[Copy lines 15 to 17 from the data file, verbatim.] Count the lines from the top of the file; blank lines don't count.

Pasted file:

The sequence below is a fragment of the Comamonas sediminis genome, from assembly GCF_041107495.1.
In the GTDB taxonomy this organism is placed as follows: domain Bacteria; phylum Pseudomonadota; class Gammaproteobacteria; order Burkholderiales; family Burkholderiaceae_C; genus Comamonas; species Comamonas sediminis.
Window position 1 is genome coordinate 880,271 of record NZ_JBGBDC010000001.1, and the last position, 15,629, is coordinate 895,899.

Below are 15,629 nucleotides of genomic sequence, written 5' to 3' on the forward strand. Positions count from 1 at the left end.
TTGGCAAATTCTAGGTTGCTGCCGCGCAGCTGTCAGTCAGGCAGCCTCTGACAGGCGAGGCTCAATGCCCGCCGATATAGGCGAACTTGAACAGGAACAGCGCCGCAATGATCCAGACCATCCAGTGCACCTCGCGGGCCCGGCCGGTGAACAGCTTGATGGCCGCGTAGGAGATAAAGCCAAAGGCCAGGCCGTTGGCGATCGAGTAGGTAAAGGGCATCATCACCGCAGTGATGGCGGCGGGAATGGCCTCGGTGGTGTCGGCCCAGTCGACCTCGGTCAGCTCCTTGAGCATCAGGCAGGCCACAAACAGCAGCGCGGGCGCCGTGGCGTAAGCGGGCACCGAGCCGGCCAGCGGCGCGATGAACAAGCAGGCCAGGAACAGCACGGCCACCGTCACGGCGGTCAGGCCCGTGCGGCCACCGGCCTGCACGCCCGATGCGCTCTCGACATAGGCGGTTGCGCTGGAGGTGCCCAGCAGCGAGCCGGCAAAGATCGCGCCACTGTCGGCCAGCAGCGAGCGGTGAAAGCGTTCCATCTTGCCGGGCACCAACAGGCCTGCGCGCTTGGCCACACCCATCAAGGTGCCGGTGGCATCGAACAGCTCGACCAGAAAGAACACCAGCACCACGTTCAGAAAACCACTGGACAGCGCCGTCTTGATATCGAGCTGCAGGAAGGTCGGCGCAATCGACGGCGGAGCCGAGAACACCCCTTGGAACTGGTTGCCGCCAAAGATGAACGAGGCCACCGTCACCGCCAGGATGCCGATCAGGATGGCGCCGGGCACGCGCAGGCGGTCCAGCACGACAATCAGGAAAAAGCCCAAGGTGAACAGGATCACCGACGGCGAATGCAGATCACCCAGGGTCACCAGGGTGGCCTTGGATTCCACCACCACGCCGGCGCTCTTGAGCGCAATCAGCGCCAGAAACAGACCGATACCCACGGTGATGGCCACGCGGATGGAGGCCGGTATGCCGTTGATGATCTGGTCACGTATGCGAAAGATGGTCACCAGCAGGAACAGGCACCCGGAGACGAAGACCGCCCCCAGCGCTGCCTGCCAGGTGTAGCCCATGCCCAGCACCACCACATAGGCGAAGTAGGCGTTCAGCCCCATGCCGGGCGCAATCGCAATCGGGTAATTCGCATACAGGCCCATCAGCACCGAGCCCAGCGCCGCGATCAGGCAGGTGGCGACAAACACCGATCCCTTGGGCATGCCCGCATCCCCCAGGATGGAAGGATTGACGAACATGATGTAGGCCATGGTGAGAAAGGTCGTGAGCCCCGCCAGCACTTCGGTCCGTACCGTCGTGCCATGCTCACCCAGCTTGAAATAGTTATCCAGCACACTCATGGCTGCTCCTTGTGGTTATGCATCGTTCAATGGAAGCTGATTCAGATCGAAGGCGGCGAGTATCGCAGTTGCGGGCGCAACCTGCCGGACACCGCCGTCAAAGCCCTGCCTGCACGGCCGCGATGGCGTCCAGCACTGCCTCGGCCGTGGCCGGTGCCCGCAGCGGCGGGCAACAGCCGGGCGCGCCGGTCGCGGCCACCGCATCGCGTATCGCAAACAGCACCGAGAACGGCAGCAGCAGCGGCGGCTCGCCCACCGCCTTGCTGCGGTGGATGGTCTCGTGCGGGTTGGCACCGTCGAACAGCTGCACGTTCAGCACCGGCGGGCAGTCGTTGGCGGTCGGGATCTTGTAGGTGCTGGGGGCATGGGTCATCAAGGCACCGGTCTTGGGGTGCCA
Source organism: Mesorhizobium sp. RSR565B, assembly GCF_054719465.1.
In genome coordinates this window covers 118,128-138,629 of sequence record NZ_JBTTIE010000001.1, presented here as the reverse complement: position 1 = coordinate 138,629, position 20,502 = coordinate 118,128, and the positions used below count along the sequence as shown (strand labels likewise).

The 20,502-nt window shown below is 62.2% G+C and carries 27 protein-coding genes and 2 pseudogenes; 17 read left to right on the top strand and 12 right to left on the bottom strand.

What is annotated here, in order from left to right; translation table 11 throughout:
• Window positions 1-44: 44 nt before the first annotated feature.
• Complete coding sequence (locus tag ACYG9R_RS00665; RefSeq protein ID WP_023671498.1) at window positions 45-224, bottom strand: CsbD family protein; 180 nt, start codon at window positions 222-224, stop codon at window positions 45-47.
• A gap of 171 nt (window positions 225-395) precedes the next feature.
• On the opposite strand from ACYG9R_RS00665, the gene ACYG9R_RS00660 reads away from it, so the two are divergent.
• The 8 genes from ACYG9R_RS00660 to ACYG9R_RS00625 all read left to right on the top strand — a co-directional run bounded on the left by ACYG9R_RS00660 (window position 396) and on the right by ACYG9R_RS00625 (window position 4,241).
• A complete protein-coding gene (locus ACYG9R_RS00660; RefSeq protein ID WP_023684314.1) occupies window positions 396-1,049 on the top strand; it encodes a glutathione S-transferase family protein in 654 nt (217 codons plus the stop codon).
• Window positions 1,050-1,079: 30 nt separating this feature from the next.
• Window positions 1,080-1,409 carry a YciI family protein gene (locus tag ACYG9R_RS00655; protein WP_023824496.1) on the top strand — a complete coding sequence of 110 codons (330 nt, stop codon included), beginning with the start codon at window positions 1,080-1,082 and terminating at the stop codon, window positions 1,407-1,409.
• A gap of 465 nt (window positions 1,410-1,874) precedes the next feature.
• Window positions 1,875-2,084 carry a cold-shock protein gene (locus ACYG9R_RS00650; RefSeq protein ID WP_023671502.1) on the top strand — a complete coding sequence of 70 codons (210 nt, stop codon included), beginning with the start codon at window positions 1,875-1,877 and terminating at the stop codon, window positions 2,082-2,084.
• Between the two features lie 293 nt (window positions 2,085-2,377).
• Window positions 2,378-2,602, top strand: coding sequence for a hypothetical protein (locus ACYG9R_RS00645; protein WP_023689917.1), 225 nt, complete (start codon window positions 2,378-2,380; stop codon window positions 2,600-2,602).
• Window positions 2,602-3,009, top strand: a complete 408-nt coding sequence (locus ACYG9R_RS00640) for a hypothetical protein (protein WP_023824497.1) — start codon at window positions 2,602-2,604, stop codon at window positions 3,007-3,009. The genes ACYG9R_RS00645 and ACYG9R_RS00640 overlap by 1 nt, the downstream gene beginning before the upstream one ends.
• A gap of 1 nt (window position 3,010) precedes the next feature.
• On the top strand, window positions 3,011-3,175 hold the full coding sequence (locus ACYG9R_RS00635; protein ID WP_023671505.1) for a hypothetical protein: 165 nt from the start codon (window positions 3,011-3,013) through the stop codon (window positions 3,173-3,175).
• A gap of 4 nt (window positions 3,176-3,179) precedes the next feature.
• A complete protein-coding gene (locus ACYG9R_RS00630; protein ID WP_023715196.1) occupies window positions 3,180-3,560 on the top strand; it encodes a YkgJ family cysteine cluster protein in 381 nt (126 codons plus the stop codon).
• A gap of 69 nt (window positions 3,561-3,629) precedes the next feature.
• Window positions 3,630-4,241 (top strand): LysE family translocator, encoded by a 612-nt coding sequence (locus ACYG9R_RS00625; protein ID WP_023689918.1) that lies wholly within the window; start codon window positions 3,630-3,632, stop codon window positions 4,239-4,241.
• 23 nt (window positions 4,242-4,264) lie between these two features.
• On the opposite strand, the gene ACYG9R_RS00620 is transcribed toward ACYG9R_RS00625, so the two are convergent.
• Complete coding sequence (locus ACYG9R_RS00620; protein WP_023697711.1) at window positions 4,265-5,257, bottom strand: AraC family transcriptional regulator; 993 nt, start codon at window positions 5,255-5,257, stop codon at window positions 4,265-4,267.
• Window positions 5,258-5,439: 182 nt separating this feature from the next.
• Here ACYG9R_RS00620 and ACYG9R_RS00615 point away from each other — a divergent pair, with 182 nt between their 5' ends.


• A complete protein-coding gene (locus ACYG9R_RS00660; RefSeq protein ID WP_023684314.1) occupies window positions 396-1,049 on the top strand; it encodes a glutathione S-transferase family protein in 654 nt (217 codons plus the stop codon).
• Window positions 1,050-1,079: 30 nt separating this feature from the next.
• Window positions 1,080-1,409 carry a YciI family protein gene (locus tag ACYG9R_RS00655; protein WP_023824496.1) on the top strand — a complete coding sequence of 110 codons (330 nt, stop codon included), beginning with the start codon at window positions 1,080-1,082 and terminating at the stop codon, window positions 1,407-1,409.